So you’ve mapped out a hike, and you’re just about to hit the trailhead. Besides a full belly and an adventurous spirit, what else could you possibly need?
A few things, it turns out. Ten things. Ten essential things. For a safe and fun day on LA County Trails, don’t forget these 10 Essentials.
- Navigation. Whether a traditional printed map and compass or a smartphone with GPS, make sure you’re not relying on luck or memory to get around. If you’re going with GPS navigation, don’t forget to download the Trails LA County app – it includes offline navigation so you won’t miss a step when you venture out of cell phone range.
- Sun protection. Sunglasses, sunscreen, and a bandana or hat (preferably a giant, floppy one, but a basic ballcap will work) will all help you stay comfortable and safe on the trail. Don’t forget to re-apply sunscreen on long, sunny hikes.
- Insulation. Think layers. Being able to add or shed light layers of clothing is critical in a climate like ours where cool mornings often lead to hot afternoons.
- Illumination. It’s important to bring timeless works of theology or philosophy on your hike to illuminate your…. Actually this means flashlights and such. In all seriousness, while all LA County trails are closed after dark it’s important to be prepared for emergencies. Packing a small LED headlamp, flashlight, or lantern will make you feel like a wise old sage if you find out you need it.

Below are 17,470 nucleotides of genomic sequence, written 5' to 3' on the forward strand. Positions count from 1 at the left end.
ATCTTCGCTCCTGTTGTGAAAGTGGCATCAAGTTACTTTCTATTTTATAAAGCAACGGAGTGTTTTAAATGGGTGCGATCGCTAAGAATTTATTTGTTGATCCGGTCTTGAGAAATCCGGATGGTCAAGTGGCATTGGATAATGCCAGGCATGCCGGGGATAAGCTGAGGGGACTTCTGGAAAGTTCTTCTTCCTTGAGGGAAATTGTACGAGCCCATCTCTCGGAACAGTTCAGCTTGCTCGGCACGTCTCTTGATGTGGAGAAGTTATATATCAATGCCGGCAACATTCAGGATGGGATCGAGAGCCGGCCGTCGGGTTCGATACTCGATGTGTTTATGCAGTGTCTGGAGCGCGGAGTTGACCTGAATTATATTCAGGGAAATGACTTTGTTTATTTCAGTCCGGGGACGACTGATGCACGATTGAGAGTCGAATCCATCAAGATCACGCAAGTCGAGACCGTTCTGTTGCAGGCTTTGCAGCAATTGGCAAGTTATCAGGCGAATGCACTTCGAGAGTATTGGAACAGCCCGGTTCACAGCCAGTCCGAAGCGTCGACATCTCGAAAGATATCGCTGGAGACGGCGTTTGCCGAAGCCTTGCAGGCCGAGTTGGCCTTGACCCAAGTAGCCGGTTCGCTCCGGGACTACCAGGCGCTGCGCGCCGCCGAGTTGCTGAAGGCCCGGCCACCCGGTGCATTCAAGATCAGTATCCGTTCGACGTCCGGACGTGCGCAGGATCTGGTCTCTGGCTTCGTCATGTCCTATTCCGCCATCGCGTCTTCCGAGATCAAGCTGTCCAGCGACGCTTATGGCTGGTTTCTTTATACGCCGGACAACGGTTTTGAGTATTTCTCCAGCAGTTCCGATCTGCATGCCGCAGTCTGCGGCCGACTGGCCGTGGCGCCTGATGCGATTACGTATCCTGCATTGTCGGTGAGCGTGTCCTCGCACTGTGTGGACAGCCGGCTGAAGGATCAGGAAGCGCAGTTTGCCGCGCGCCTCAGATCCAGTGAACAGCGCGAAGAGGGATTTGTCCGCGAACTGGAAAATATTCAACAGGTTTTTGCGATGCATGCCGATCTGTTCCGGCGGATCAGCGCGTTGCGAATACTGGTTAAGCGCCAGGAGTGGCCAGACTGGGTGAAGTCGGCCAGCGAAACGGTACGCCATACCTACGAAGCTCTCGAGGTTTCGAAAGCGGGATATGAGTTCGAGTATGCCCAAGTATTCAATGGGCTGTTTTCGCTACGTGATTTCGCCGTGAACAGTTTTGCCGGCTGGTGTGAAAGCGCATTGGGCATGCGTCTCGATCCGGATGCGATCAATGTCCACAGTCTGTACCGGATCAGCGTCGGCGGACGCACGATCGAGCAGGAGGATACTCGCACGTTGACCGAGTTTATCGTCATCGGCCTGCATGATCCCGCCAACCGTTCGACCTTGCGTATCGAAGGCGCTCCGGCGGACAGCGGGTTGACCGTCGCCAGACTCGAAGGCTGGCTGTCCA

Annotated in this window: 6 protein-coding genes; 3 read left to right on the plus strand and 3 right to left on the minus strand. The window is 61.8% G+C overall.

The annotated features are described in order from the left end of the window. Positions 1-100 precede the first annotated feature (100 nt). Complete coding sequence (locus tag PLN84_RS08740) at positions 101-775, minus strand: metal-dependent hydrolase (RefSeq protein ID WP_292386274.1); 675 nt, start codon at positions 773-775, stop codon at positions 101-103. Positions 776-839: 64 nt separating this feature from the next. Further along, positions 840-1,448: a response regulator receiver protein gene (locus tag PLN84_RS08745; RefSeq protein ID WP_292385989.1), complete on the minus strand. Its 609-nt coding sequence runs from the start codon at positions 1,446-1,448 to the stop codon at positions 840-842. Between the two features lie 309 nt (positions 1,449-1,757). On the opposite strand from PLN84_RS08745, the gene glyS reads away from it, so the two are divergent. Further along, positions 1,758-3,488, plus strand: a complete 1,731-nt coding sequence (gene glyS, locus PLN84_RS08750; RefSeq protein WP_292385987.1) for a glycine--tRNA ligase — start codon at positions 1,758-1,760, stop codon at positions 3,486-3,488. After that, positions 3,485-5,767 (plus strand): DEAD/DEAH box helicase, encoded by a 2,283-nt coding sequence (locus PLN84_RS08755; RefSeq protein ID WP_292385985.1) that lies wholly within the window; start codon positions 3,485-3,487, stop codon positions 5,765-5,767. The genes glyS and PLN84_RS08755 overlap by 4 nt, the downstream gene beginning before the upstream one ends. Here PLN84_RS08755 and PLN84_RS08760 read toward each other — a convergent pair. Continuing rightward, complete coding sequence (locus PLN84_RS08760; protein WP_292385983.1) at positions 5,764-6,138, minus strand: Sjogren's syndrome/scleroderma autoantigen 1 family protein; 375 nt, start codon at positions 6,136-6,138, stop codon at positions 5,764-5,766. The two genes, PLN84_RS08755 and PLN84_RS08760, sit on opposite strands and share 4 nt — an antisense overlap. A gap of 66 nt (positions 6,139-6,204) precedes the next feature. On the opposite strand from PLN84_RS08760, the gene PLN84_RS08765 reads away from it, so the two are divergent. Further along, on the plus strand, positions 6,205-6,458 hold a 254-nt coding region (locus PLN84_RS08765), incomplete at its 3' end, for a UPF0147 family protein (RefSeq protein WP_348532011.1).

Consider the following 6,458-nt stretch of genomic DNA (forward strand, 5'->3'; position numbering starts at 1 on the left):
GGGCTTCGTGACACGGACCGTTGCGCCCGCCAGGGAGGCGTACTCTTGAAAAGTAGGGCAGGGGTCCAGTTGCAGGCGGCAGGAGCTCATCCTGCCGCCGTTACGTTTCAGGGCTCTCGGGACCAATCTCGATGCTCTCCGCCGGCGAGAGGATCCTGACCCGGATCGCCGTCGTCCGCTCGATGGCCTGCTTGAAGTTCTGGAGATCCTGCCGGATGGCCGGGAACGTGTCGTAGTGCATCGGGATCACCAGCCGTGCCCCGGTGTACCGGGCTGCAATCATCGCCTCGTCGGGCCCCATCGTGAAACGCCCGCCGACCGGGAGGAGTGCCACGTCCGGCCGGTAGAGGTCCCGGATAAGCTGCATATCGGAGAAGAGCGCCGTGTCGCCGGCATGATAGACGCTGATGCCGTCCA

- First aid. We highly recommend buying a pre-packed first-aid kit from an outdoor or sporting goods store – it’s an easy and efficiently-packed way to ensure you have all the essentials. While the vast majority of trail outings happen without complication, it’s always important to be prepared for stings, slips, scrapes, bumps, bites and bruises.
- Fire. A lighter is small and light. It’s good to have one in your pack at all times just in case.
- Repair kit and tools. This will differ based on how you’re using the trail. Mountain bikers will want tire patch tools, long-haul backpackers may want to include a trowel for burying waste, or a patch kit for a tent. Equestrians and dog owners will want to supplement for their particular needs as well.
- Nutrition. Food like granola and snack bars pack a lot of calories and energy into a small package.
- Hydration. Bring more than enough water for you, young children and any canine companion who may be along for the hike. A good rule of thumb is 20 additional oz of water for each hour you’ll spend outside.
- Emergency shelter. If it’s summer in LA County, you can probably leave this one out. In any case, keep in mind that overnight temperatures and high-elevation winds can lead to a very cold night for anyone stuck out on the trail.